by Cato Rand
Lady Margaret Hilda Thatcher former Prime Minister of Great Britain (1979- 1990) passed away on 8 April 2013. She was 87 years old (born 13 October 1925). The cause of her death was a stroke.
Right From Yaad which is unequivocal in its support of liberty (economic, political, social) wishes to add to the outpouring of admiration for the life and politics of one of individual freedom’s greatest advocates.
When Lady Thatcher assumed ofﬁce in 1979 it is not an overstatement that it would have been best to spell Great Britain only with lower case letters – among other things there was a daily audit from the International Monetary Fund. Thatcher by fervently espousing the principles of limited government and individual liberty arrested the decline of her country and put it on a path to progress and prosperity. Particularly admiring is that she achieved this amidst so much protest from her political opponents. She was instrumental in lessening the inﬂuence of trade unions, which undoubtedly went a far way in making modern day Great Britain the success story it is.
Her efforts, along with others such as former United States President Ronald Reagan, in the ﬁnal dismantling of the Soviet Union cannot be overstated. I recall the stationing of Pershing missiles in Great Britain, West Germany, Italy in the 1980ʼs and the mass protests by peaceniks who wanted a nuclear free Europe.
But Lady Thatcher was more interested in a war free Europe and thus was not about to “go wobbly” despite the protest action. I have no doubt that the ongoing expansion of the European Union into eastern Europe owes much to the efforts of Lady Thatcher. She however did not believe that Britain should join the Euro- single currency. Considering the economic travails that Britain is now experiencing just imagine how much more perilous a situation the country would be in if it had joined the Euro.
Thatcherʼs euro-scepticism now seems prescient, rather than ‘backward’ as her critics would have had us believe. I ﬁnd it ironic hat the European Union was awarded the Nobel Peace Prize, while such honours were never bestowed on the Iron Lady (a moniker famously applied to her was coined by Captain Yuri Gavrilov in 1976 in the Soviet newspaper Red Star) for her efforts in helping to roll back the seemingly inexorable march of communism.
Also, it has been interesting observing the comments by Jamaican thought leaders to the passing of Lady Thatcher. The accolades have been muted at best. I think this is a microcosm of why Jamaica continues to languish and under-perform in its efforts to enable the far majority of its citizens fulﬁll their potential.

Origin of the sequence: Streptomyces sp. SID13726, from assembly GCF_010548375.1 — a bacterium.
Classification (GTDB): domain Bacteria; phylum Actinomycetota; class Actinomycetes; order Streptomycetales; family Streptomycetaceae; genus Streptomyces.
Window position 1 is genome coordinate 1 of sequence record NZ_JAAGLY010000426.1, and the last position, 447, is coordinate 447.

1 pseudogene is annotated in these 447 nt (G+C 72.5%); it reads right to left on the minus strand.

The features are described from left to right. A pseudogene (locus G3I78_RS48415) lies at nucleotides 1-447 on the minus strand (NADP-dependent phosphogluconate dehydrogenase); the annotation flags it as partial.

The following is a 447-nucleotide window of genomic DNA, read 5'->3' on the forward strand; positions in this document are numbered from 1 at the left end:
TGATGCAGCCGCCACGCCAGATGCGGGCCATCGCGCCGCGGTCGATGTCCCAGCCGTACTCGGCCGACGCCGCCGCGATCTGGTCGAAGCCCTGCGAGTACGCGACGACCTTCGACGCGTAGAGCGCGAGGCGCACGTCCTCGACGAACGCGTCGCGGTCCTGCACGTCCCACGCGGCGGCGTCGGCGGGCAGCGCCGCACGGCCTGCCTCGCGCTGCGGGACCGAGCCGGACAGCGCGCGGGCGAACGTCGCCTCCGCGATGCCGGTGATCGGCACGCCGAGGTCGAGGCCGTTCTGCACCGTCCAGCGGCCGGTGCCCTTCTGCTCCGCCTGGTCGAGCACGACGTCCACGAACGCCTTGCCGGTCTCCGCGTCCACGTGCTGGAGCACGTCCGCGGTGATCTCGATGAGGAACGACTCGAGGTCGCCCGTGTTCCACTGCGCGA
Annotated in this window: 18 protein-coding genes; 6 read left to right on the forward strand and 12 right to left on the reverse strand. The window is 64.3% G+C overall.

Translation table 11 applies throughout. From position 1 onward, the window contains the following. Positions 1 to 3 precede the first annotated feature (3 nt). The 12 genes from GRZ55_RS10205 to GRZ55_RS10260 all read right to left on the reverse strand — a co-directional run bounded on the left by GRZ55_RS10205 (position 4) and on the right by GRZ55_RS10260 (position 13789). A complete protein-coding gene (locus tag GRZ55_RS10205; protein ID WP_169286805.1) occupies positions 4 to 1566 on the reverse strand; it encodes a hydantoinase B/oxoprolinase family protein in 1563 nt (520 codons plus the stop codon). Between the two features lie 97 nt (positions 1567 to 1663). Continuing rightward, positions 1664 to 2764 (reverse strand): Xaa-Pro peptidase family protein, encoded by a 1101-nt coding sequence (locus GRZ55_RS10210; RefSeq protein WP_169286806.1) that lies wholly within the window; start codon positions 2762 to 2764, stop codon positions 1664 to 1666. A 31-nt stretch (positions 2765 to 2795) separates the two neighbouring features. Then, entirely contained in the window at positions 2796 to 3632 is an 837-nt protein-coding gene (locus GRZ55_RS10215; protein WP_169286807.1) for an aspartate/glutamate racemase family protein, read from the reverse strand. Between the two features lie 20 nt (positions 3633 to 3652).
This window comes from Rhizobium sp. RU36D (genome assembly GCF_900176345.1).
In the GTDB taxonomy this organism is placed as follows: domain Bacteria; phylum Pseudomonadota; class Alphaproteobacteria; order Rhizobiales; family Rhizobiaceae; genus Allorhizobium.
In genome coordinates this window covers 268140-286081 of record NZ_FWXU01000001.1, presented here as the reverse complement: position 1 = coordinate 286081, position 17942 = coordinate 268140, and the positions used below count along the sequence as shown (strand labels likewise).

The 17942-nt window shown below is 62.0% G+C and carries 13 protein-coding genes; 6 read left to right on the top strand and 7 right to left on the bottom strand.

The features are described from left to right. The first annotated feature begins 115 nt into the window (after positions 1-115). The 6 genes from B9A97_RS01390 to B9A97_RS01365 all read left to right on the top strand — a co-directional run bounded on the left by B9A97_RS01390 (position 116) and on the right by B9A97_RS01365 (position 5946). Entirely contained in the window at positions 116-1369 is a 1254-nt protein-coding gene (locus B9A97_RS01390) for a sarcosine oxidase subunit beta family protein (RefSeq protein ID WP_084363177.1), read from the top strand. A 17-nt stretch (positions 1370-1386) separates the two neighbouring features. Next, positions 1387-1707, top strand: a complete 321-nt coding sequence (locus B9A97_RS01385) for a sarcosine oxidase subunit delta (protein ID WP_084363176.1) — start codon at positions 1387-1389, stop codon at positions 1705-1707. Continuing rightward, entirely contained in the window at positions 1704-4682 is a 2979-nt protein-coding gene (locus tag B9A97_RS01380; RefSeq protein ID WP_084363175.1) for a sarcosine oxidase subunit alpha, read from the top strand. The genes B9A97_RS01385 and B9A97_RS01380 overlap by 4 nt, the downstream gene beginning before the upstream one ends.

Contrast the responses to the passing of Hugo Chavez with that of Lady Thatcher. If one can use the views promulgated in local media, we seem to be more enamoured of the former Venezuelan autocrat. Former talk show host ‘Motty’ Perkins often remarked that the comments of the art critic reveal more about the critic than the painting per se. The lack of embrace of Lady Thatcherʼs political philosophy gives an insight into our culture rejecting a worldview that is the only solution to the myriad problems that plague Jamaica.
For those who advance the concept that liberty, as we do at Right From Yaad, is not just a means to an end but the greatest of ideals, we think that the world is a much better place because of the life of Lady Thatcher.
I close with the words of another champion of freedom, former US Congressman Ron Paul who in his ﬁnal address to the House of Representatives noted the following:
“ I have come to one ﬁrm conviction after these many years of trying to ﬁgure out the plain truth of things. The best chance for achieving peace and prosperity for the maximum number of people world wide is to pursue the cause of liberty.”
From Right From Yaad – “Many thanks, Lady Thatcher”
Cato Rand is a Black Jamaican of Libertarian and Conservative persuasion. He is a fervent believer in Capitalism, Freedom and the principles outlined by the US Constitution and it being applicable to all peoples, including Jamaicans. He is a strong advocate for the limited role that a government should play in the lives of people.